(the wonderful Thomas Meighan, who sadly is all but forgotten today) takes
an interest in her. As time passes they become good friends, and
M'liss gets a school girl crush on the ruggedly handsome teacher, going
so far as to start going to school "to be teached."
Things are looking up for M'liss until her father is found in their
cabin murdered. Charles is the main suspect, since he was in
the cabin shortly before the murder, and is promptly arrested and tried
for the crime. M'liss knows he's innocent, but how can a young girl
convince a jury of that?
This was another fun Pickford film. Mary manages to look charming
in nothing more than rags in this film, and her spirit and energy are quite
infectious, as always. Pickford has a huge amount of screen presence,
and whenever she's in front of the camera the movie just sparkles.
Though it is similar in plot to Heart O' the Hills, this movie
is much more upbeat. There is a lot more humor in this movie, most
of it coming from Mary. The scene where the local judge is talking
with the school children to see how their education is coming along is
a riot. When he asks M'liss who the first man was, she tells him
that is was Washington. "Wrong - 'Twere Adam." declares the judge.
"Oh of course" replies M'liss, "if you're speakin' of foreigners."
This isn't a great or important movie, but it is still a lot of fun
to watch. Pickford does her usual great job with her character, making
the audience feel for her when the only doll she's ever had gets harmed,
and laughing with her as she struggles in school. I actually enjoyed
this more than the headlining feature.
The stereo soundtrack for Heart O' the Hills, composed by Maria
Newman and preformed by a string quartet, was very clear and well performed,
but I didn't care for it. The music fit well in many places, such
as during the shin-dig, but much of the time it didn't. When the
locals are meeting in the woods, the only music is a rather tinny sounding
drum being beaten rather slowly which didn't fit the somber occasion.
In other places the music is intrusive, such as when the elder Jason is
introduced and they play a whimsical tune for no apparent reason.
During the trial scene, they chose to play a slide whistle every time someone
stood up, which distracted from the serious tone of the scene. Though
the musicians were talented and played well, I just disliked the music
they were playing.
M'liss has a soundtrack composed and preformed by Donald Sosin,
and Mr. Sosin does his usual fine job. The piano score fits the tone
of the of the movie, enhancing the emotions of the scenes without being
intrusive. A much nicer score.
The sepia toned image for Heart O' the Hills left a little to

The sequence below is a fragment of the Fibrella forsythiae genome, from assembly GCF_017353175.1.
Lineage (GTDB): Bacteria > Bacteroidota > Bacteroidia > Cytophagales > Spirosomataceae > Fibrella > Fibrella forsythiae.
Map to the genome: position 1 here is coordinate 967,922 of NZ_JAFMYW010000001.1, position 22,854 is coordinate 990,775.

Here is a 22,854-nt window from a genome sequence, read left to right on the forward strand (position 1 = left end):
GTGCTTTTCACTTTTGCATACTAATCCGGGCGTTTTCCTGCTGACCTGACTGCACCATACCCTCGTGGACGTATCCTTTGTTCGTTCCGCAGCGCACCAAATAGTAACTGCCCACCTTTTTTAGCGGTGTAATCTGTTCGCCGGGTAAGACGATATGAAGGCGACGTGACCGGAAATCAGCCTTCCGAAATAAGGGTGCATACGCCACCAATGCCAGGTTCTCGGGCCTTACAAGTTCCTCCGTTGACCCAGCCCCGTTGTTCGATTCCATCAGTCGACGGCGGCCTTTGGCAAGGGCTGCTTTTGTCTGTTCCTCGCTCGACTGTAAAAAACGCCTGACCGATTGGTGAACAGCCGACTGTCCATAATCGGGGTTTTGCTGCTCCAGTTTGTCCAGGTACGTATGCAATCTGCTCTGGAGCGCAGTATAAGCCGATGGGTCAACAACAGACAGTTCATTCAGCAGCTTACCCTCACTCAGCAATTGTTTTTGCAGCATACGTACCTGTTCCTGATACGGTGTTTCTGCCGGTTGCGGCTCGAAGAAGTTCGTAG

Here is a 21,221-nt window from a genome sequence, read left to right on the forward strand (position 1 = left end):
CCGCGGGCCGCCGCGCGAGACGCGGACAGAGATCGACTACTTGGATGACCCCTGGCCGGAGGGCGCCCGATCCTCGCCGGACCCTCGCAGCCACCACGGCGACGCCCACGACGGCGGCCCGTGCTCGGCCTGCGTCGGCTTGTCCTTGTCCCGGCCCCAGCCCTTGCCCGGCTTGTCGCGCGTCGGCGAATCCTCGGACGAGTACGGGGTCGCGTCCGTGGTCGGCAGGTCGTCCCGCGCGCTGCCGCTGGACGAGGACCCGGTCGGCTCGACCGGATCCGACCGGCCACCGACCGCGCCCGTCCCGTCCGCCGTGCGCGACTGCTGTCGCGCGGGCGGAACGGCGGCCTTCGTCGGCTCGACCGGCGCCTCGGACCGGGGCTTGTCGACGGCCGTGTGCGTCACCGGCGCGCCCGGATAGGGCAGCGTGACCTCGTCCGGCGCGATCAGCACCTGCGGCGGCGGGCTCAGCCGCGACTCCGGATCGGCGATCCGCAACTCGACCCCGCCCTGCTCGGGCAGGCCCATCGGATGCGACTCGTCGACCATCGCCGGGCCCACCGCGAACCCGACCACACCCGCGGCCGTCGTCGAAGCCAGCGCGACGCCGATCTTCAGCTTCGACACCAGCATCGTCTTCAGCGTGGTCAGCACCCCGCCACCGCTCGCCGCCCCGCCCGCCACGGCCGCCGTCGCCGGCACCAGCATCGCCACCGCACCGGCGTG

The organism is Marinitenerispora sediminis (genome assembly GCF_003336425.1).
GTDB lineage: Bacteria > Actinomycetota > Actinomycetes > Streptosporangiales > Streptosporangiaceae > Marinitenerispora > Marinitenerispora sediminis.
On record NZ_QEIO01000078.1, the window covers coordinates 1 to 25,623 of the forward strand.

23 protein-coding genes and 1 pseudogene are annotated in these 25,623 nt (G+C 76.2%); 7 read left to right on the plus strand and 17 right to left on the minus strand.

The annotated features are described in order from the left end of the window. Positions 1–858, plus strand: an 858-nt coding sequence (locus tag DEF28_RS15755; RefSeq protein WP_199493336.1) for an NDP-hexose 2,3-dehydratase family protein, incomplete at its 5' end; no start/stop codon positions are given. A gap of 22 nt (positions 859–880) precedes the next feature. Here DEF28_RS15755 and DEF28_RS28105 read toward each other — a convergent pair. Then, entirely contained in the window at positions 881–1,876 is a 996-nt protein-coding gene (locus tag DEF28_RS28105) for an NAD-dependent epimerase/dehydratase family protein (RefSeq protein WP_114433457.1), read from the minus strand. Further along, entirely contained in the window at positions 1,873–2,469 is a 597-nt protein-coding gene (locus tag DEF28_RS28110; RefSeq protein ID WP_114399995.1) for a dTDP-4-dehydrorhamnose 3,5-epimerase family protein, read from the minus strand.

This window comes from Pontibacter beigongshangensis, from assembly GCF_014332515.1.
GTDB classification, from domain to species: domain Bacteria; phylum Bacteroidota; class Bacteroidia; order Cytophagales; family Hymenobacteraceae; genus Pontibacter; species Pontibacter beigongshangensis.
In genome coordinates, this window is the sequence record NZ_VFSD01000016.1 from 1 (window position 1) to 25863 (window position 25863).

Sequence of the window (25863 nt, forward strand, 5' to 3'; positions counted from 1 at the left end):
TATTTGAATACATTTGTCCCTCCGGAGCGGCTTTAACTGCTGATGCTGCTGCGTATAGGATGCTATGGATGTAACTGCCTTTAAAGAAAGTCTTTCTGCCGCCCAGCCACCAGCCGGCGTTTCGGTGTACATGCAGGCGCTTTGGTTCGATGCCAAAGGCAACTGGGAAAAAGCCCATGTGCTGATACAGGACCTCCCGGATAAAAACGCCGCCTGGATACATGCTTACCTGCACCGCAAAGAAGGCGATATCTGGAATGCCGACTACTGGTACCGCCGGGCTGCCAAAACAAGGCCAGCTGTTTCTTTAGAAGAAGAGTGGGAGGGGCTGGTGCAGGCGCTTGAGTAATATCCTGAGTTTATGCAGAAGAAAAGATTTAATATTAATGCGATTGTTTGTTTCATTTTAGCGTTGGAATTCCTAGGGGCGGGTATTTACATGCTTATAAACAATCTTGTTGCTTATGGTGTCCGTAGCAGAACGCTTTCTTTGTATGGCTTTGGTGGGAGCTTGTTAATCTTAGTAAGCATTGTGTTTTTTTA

be desired, though the quality of the print was pretty good. There
was some damage to the print which looked like it had been through a projector
several times. Mainly scratches and dirt, and the occasional torn
frame. This wasn't distracting though. The contrast was pretty
good, and level of detail was good.
The real problem was the overuse of digital effects to enhance the picture.
Because of this everyone is outlined in white, details in the background
are often way too bright, and there is an artificial grainy quality to
the movie. This really mars the picture. An average looking
image that would have been better without the digital adjustments, even
if the picture ended up being softer.
Close up of a frame from Heart
O' the Hills. Notice the white outline on the left side of the boy's
face and around the hat. His face also has a lot of grain and the
color is uneven.
M'liss looked much better. It looked like there was the
slightest touch of edge enhancement in a couple of scenes, but it was very
light and not distracting. The image for this feature was very clear
a just a little bit soft. Some of the fine details were a little
blurry, but only a tad. The contrast was good overall, though
in some scenes the highlights are washed out. There is a good amount
of detail too. A very fine looking film.
The only extras on this disc are a pair of still galleries, one from
This DVD makes a great double feature. These two movies go together
very well, and it was nice to see them both on one disc. I
actually enjoyed M'liss a bit more than Heart O' the Hills, though
both were good. Heart... just had a little too much plot crammed
into it, but it was still fun. The real complaint I have with this
disc is the image quality for Heart O' the Hills. The image
had a significant amount of digital enhancement preformed on it, and the
artifacts from those processes marred the picture. The image isn't
unwatchable, but the artifacts are very noticeable, especially on a large
monitor. The musical score that accompanies the movie was also not
very good, with some comical sounds being used in serious parts and being
generally intrusive. Even with these flaws, I think this disc is
worth picking up. The two movies are enjoyable and will stand up
to repeated viewings. Recommended.